Carbon Credits End the War Between Indigenous Peoples and Loggers
Mosaic Forest Management, a logging company, agreed with the Indigenous Peoples (IPs) to preserve forests on two Canadian islands home to 700-year old trees.
Mosaic is one of British Columbia’s largest logging companies. The firm decided to make truce with the indigenous communities in preserving forests in Vancouver Island and Haida Gwaii.
The company promised to defer logging for at least 25 years on 100,000 acres of forest lands.
Doing so will not only make them be at peace with the IPs living in the forests. They can also earn as much as $230 million (CA$300 million) over the life of the project by selling carbon credits.
Indigenous Peoples and Carbon Markets
The emergence of carbon markets created a unique opportunity for indigenous communities to develop an economic sector that can align with their lifestyles and sustainable forest management.
It also opens doors for forming partnerships and developing climate policies with the IPs.
Indigenous peoples are benefiting from two major shifts in the carbon market:
There’s a growing recognition of the rights of IPs in protecting forests
Prices for carbon credits make preservation of forests as profitable as logging
IPs around the world have been fighting to stop logging in the forests they’re preserving. They occupy about ⅓ of the world’s undeveloped forest lands.
In Canada, the IPs have been doing it for about 40 years now and gained double victory.
Logging ended on the protected forests in Vancouver Island and Haida Gwaii.
At the same time, Mosaic agreed to pay the IPs millions of dollars to protect the centuries old trees.
The agreement sets aside 100,000 acres of old growth trees on the said Canadian islands for over 25 years.
Many project managers believe that IPs play a critical role in fighting climate change. As per Mike Korchinsky from Wildlife Works, he said that:
“I don’t believe there is any way we can achieve our climate goals globally without ensuring the support of indigenous communities to conserve our forests…”
Wildlife Works is a U.S. conservation firm managing forest-based carbon projects in Africa, Asia and Central and South America.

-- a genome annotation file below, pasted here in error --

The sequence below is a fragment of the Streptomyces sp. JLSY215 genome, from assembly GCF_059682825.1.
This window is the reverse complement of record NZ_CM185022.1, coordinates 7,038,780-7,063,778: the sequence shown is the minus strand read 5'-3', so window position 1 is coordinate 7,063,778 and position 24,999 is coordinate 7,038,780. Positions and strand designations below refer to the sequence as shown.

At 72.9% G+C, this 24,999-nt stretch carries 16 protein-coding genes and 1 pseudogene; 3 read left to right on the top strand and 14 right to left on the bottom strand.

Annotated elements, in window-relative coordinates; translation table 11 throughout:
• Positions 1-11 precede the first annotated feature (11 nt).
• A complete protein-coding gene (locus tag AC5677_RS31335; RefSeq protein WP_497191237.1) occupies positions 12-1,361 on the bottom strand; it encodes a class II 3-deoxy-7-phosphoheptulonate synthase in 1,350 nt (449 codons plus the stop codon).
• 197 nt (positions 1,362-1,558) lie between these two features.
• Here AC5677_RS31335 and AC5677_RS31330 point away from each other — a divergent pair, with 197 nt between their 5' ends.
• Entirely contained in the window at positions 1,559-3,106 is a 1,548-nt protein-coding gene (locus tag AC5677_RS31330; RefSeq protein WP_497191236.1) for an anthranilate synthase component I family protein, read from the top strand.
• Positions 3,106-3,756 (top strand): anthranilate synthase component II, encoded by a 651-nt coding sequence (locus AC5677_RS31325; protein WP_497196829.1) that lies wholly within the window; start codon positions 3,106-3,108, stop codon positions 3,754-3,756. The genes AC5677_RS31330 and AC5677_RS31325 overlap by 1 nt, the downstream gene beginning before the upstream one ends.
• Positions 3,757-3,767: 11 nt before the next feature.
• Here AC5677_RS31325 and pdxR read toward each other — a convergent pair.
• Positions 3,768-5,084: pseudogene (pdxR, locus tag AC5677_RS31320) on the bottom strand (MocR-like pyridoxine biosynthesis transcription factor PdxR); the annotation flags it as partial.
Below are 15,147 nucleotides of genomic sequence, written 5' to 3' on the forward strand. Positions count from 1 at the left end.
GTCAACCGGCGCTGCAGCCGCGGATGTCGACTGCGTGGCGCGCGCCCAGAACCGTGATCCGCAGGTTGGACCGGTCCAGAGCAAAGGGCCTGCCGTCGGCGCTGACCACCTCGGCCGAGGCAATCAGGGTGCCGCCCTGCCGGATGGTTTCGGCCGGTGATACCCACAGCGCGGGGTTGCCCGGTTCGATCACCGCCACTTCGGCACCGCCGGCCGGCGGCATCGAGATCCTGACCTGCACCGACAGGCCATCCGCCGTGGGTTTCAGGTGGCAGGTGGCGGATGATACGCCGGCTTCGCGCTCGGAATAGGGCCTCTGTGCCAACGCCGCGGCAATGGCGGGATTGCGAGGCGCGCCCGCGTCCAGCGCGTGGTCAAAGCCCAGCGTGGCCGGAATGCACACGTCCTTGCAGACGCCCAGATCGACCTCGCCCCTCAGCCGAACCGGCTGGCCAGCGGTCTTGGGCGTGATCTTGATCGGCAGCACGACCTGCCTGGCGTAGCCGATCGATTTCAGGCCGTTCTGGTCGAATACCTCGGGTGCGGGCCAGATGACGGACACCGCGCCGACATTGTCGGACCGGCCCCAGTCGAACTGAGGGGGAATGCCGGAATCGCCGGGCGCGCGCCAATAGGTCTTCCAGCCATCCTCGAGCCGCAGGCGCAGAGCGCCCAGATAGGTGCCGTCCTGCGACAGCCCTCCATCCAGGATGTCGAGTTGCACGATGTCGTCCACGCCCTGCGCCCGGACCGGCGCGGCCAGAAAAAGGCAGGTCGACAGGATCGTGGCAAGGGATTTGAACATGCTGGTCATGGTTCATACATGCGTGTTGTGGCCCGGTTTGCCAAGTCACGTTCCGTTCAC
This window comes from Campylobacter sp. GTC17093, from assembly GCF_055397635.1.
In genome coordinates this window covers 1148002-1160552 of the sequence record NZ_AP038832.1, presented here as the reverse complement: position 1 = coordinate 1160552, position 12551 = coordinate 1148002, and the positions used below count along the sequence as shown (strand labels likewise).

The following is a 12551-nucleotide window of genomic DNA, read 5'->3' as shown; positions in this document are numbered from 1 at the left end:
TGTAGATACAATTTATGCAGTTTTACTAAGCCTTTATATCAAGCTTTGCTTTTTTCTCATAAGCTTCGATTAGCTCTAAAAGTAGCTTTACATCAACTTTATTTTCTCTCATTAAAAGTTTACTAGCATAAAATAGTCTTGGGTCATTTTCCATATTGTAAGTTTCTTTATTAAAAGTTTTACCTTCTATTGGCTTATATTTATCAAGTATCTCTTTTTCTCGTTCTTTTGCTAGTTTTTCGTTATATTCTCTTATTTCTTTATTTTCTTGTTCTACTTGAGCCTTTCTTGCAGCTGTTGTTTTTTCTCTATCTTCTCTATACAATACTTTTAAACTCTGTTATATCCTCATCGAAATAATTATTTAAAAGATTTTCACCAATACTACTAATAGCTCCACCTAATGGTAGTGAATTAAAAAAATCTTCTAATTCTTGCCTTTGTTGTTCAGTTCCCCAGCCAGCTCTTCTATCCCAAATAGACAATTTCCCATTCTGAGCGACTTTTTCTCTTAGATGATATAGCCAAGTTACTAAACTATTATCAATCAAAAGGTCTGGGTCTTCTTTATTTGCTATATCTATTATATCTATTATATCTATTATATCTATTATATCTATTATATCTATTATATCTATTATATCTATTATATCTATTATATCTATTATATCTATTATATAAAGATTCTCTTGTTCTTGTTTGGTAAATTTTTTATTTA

The Canadian IPs
First Nation is one of the Canadian IP groups that were not in unity when Mosaic invited over 2 dozen communities to help design and manage forest conservation plans.
The protected forests are on land controlled by Mosaic under a land grant. But those forests have been home to IPs who now have more say over how to manage the land.
Mosaic’s offer includes an unrevealed share of carbon credits sales for the IPs to protect the forests. The proceeds will pay for the research, forest management training, and other conservation services.
Some members of the indigenous communities initially rejected the offer for various reasons. According to Eli Enns, a First Nation member, many were distrustful due to limited land rights, abuses, and forced assimilation.
He also said that some IP members preferred to earn income from their logging jobs. But now most of the IPs understand the potential for carbon credits to achieve what decades of protests failed to deliver.
Enns stated that:
“Mosaic was not required to include us in the project… Yet they found a way to make meaningful progress to reconcile the First Nation’s management of their forest lands.”
The timber firm stands to earn as much from selling carbon credits as it would selling logs from the protected forests. The overseer of the carbon credit project noted that it was the right time to strike the deal.
The cash from the carbon credits will be shared among the local members of the First Nation. Same with other Canadian IPs, they’re given more rights over these projects by the new federal laws.
Carbon credits from protecting forests
Carbon credits produced by projects involving forests are among the most sought after and pricey. That’s because they protect trees that store large amounts of carbon.
Rainforest protection projects are often found in countries with robust legal safeguards. Popular examples are the cases of Indonesia and Papua New Guinea. Restrictions on forest carbon credits generation were set in both forestry dense countries.
Meanwhile, forest projects in the U.S. were deemed to generate dubious carbon credits. This is quite identical in the case involving the Surui people living in the Amazon.
The Amazon project was banned in 2018 after rogue miners and loggers cleared a large number of trees. This led to warning that carbon credits may erode indigenous peoples rights.
These issues discouraged carbon credit buyers from supporting projects where IPs rights are unclear.
But the recent boom in the carbon credit market and improvements in IPs forest rights are drawing more attention.
Logging firms, tribal groups, and governments are now taking advantage of the developments in carbon markets.
Companies buy carbon credits to offset their emissions and achieve their climate goals. The market hit $1 billion in 2021 and will grow more to the tens of billions over the decade.
In 2021, Verra tracked the issuance of ~130 million sales of carbon credits from forest projects. That’s about a 3x increase from 2020 forest carbon credits sale.
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